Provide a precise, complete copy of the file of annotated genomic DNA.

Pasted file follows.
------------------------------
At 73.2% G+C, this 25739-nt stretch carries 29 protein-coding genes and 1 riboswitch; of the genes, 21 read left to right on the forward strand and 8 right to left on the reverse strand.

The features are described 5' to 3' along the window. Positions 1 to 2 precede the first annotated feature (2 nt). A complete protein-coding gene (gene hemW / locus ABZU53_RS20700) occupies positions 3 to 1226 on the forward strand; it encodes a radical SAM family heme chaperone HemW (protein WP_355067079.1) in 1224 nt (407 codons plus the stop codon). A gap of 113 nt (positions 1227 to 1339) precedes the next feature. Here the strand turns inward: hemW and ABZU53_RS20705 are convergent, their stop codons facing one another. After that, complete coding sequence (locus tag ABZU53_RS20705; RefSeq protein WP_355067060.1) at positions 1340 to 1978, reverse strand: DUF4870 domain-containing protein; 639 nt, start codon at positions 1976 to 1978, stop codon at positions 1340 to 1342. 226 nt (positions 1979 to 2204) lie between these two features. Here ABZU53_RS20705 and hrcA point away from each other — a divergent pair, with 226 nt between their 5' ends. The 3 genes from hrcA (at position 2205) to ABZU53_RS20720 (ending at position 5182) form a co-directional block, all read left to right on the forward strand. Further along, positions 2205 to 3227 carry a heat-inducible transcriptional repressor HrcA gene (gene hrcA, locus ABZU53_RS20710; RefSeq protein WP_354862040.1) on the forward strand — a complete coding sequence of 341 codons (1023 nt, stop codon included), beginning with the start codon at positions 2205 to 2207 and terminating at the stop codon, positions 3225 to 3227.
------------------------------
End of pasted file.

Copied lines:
At 73.2% G+C, this 25739-nt stretch carries 29 protein-coding genes and 1 riboswitch; of the genes, 21 read left to right on the forward strand and 8 right to left on the reverse strand.

The features are described 5' to 3' along the window. Positions 1 to 2 precede the first annotated feature (2 nt). A complete protein-coding gene (gene hemW / locus ABZU53_RS20700) occupies positions 3 to 1226 on the forward strand; it encodes a radical SAM family heme chaperone HemW (protein WP_355067079.1) in 1224 nt (407 codons plus the stop codon). A gap of 113 nt (positions 1227 to 1339) precedes the next feature. Here the strand turns inward: hemW and ABZU53_RS20705 are convergent, their stop codons facing one another. After that, complete coding sequence (locus tag ABZU53_RS20705; RefSeq protein WP_355067060.1) at positions 1340 to 1978, reverse strand: DUF4870 domain-containing protein; 639 nt, start codon at positions 1976 to 1978, stop codon at positions 1340 to 1342. 226 nt (positions 1979 to 2204) lie between these two features. Here ABZU53_RS20705 and hrcA point away from each other — a divergent pair, with 226 nt between their 5' ends. The 3 genes from hrcA (at position 2205) to ABZU53_RS20720 (ending at position 5182) form a co-directional block, all read left to right on the forward strand. Further along, positions 2205 to 3227 carry a heat-inducible transcriptional repressor HrcA gene (gene hrcA, locus ABZU53_RS20710; RefSeq protein WP_354862040.1) on the forward strand — a complete coding sequence of 341 codons (1023 nt, stop codon included), beginning with the start codon at positions 2205 to 2207 and terminating at the stop codon, positions 3225 to 3227.